Stream of national consciousness

Mudlarking

Lara Maiklem, Bloomsbury, 2019

The 1950 B-film The Mudlark tells of an urchin who ekes out an unpleasant existence scavenging the slimy Thames foreshore. He finds a coin bearing the head of Queen Victoria, and creeps into Windsor Castle to see the sequestered sovereign for himself. Through sheer goodhearted pluck, he succeeds where sophisticated politicians have failed, appealing to the Queen’s feelings and reawakening her sense of public duty. Modern mudlarking is a hobby rather than a necessity, but chance finds of apparently insignificant items can convey powerful emotions.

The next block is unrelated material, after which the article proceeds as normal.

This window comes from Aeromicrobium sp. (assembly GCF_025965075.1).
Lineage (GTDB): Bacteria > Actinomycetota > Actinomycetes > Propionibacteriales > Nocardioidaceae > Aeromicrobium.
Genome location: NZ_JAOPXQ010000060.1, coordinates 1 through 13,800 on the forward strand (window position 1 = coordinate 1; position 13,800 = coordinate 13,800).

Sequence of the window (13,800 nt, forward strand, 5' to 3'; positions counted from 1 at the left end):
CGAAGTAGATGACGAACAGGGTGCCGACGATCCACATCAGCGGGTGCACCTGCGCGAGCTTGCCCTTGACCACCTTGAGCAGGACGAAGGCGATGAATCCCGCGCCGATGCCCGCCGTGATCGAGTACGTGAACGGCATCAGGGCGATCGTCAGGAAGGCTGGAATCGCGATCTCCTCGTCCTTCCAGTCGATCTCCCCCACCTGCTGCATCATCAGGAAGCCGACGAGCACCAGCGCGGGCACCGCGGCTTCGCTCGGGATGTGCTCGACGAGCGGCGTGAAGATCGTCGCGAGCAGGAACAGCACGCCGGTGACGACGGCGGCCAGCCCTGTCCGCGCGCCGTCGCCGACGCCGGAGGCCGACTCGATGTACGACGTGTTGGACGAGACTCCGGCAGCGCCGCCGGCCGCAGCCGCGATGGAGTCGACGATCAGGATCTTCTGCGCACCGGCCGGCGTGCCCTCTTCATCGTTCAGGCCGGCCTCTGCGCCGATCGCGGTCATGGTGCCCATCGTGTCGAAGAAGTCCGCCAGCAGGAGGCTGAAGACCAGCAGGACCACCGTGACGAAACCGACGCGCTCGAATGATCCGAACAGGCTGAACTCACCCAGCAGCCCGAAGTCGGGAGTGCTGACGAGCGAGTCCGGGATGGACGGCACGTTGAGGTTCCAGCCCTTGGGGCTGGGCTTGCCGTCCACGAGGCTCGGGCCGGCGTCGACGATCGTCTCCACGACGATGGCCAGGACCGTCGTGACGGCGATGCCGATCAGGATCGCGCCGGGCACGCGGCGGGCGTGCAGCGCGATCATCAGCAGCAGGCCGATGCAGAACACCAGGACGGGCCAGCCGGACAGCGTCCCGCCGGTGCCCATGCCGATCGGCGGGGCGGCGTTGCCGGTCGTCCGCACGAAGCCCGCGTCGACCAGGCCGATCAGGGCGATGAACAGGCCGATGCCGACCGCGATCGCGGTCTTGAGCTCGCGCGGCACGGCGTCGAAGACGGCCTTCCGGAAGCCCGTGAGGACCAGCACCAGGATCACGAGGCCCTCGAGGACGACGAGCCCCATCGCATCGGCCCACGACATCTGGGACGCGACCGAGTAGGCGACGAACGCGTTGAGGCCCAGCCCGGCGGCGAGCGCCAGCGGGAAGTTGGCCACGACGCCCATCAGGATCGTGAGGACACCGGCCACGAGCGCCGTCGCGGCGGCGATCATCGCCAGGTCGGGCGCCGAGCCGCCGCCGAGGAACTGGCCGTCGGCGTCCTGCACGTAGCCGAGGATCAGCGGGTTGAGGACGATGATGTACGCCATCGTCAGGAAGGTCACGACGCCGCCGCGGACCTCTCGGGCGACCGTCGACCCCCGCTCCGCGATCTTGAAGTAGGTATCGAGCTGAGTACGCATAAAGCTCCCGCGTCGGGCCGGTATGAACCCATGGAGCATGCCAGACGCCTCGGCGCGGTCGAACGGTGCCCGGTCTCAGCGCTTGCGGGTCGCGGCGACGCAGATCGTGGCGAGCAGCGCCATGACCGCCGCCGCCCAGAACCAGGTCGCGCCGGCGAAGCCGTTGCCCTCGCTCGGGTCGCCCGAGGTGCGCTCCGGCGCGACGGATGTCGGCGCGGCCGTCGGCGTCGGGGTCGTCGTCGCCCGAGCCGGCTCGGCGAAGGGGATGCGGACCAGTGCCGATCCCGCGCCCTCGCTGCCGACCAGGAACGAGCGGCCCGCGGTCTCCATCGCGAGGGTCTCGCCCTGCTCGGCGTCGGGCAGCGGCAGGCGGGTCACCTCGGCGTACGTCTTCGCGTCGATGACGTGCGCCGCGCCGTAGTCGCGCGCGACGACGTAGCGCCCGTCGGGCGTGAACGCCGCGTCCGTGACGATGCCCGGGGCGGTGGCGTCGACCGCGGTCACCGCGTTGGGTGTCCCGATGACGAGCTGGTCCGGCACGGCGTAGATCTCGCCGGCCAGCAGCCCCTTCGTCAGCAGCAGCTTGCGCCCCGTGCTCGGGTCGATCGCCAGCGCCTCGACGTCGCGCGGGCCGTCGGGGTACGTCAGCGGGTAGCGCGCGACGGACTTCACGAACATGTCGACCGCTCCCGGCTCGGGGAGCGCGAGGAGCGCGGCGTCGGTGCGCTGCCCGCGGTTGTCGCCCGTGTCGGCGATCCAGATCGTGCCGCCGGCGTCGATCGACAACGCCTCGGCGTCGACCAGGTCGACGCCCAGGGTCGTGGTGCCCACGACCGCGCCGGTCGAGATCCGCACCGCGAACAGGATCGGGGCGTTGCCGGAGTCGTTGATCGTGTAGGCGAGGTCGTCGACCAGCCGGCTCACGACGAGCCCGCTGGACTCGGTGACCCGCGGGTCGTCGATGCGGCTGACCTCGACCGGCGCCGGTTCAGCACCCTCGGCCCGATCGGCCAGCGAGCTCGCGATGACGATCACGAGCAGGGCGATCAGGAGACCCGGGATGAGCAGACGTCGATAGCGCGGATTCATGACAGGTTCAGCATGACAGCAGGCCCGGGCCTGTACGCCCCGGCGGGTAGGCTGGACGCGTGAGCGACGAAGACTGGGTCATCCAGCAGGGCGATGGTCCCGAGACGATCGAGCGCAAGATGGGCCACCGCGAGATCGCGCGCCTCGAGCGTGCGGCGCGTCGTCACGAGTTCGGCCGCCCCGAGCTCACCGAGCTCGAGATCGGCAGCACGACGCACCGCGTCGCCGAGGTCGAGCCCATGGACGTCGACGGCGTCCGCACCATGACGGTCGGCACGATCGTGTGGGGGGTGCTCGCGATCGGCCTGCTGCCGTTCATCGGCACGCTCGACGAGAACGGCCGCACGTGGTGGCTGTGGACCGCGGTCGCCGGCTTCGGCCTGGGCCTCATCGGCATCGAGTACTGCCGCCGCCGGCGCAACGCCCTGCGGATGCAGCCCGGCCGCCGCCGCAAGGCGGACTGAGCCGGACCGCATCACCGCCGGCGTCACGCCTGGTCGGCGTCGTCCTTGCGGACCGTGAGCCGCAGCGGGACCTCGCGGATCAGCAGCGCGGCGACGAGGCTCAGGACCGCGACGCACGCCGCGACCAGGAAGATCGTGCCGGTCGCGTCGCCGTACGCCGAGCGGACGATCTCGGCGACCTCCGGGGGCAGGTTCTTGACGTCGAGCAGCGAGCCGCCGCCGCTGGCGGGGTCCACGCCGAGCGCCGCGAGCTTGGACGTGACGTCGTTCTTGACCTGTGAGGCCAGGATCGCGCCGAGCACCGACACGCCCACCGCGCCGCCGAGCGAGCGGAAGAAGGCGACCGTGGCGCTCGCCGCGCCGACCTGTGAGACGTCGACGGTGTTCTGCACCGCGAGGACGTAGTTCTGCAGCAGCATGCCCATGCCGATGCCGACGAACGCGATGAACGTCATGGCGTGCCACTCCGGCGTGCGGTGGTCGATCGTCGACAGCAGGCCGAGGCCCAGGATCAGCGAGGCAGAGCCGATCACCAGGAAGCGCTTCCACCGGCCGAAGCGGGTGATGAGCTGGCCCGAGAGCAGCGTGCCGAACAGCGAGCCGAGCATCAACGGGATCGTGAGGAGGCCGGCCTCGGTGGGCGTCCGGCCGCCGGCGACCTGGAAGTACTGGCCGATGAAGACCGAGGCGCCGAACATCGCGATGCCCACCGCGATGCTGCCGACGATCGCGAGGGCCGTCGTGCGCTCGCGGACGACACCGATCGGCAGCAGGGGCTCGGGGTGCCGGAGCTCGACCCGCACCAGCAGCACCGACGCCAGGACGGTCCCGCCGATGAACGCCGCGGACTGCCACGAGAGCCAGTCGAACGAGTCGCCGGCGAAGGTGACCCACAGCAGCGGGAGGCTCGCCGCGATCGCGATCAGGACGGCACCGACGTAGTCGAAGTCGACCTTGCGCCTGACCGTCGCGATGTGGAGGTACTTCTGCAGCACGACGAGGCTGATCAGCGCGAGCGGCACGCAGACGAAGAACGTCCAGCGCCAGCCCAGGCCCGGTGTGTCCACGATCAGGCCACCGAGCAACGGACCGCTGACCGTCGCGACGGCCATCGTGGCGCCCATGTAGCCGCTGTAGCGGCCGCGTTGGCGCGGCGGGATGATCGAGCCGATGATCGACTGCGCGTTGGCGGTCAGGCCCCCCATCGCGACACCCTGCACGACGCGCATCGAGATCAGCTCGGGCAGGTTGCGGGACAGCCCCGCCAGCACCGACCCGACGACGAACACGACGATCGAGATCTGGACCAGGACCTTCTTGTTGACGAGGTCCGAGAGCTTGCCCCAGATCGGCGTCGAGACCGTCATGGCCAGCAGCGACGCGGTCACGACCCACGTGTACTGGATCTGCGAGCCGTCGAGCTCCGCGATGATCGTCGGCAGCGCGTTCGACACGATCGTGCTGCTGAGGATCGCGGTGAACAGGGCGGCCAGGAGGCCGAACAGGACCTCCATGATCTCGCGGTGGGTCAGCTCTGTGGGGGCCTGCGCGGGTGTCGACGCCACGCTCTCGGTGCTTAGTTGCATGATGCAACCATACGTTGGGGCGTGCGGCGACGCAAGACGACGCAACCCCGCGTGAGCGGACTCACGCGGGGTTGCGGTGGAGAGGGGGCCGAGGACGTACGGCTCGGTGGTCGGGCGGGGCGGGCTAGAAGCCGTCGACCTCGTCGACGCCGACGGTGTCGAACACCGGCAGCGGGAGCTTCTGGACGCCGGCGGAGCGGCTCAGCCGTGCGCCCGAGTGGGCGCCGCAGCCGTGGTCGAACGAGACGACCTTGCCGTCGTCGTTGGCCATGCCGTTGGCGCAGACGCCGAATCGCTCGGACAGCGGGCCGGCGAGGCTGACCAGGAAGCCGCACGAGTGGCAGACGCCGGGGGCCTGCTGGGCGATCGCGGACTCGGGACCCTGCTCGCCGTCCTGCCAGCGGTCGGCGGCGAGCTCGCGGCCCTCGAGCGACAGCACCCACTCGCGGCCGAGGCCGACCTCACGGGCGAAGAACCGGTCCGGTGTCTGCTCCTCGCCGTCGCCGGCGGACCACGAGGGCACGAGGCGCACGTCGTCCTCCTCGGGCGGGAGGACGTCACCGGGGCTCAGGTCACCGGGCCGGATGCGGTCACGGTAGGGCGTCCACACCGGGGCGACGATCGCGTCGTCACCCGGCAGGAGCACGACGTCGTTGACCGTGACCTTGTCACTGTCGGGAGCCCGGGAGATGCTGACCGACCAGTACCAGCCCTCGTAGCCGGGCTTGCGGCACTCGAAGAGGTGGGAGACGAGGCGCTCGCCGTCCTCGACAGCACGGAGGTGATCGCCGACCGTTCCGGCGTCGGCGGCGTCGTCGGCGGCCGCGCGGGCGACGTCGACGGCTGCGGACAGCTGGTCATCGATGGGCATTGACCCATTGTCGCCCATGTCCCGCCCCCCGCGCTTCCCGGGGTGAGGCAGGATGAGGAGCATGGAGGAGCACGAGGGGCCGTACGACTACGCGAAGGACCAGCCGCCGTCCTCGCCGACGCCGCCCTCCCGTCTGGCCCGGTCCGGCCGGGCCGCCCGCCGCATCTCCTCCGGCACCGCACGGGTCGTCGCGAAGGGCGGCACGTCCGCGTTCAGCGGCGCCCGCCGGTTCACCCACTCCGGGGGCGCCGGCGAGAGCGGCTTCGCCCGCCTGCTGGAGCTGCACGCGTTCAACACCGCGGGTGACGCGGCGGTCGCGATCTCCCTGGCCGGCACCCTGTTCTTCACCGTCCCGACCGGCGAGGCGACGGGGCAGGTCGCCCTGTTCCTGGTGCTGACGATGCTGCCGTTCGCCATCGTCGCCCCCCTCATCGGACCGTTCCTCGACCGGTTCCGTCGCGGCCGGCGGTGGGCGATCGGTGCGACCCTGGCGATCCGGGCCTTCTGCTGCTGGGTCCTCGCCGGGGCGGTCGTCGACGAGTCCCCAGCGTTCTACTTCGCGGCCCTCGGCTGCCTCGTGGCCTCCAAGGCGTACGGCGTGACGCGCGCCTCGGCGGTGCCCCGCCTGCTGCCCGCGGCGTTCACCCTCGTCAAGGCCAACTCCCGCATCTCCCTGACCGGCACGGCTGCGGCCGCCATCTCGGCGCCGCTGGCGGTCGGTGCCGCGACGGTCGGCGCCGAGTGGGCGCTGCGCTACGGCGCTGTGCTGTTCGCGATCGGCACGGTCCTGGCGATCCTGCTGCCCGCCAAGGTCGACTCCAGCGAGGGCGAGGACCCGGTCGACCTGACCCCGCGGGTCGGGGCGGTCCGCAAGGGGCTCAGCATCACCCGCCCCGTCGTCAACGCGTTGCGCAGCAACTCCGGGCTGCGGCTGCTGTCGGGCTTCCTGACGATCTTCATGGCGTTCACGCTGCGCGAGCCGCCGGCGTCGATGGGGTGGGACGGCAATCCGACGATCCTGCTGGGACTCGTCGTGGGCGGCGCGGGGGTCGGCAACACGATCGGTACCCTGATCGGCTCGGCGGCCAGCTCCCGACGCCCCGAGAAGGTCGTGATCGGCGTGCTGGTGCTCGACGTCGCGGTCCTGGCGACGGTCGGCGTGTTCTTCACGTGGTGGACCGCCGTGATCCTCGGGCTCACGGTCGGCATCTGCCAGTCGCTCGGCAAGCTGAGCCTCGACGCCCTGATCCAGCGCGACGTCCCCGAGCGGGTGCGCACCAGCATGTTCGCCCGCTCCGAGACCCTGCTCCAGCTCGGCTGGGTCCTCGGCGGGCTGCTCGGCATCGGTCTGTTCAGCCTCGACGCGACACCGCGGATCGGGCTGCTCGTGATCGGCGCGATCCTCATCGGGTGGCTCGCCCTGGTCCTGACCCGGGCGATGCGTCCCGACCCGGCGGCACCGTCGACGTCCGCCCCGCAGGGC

Over 23 squelchy years, Lara Maiklem has amassed a battered and stained collection of everyday things turned talismanic by time, and immersion. The Thames is the longest archaeological site in the world, running from the obelisk at Teddington marking the limit of the tidal Thames to its battered cousins on the Yantlet Line between Southend and Hoo. She has prospected as much of this frequently feculent, sometimes toxic Troy as she can, often on hands and knees, blasted by easterlies, disoriented in fogs, or almost cut off by tides. She has crossed from Middlesex to Surrey dry-shod, pried among the ribs of broken ships, seen Traitor’s Gate from water-level, and considered the course of riparian history from Greenwich, ‘where time begins at the Prime Meridian’.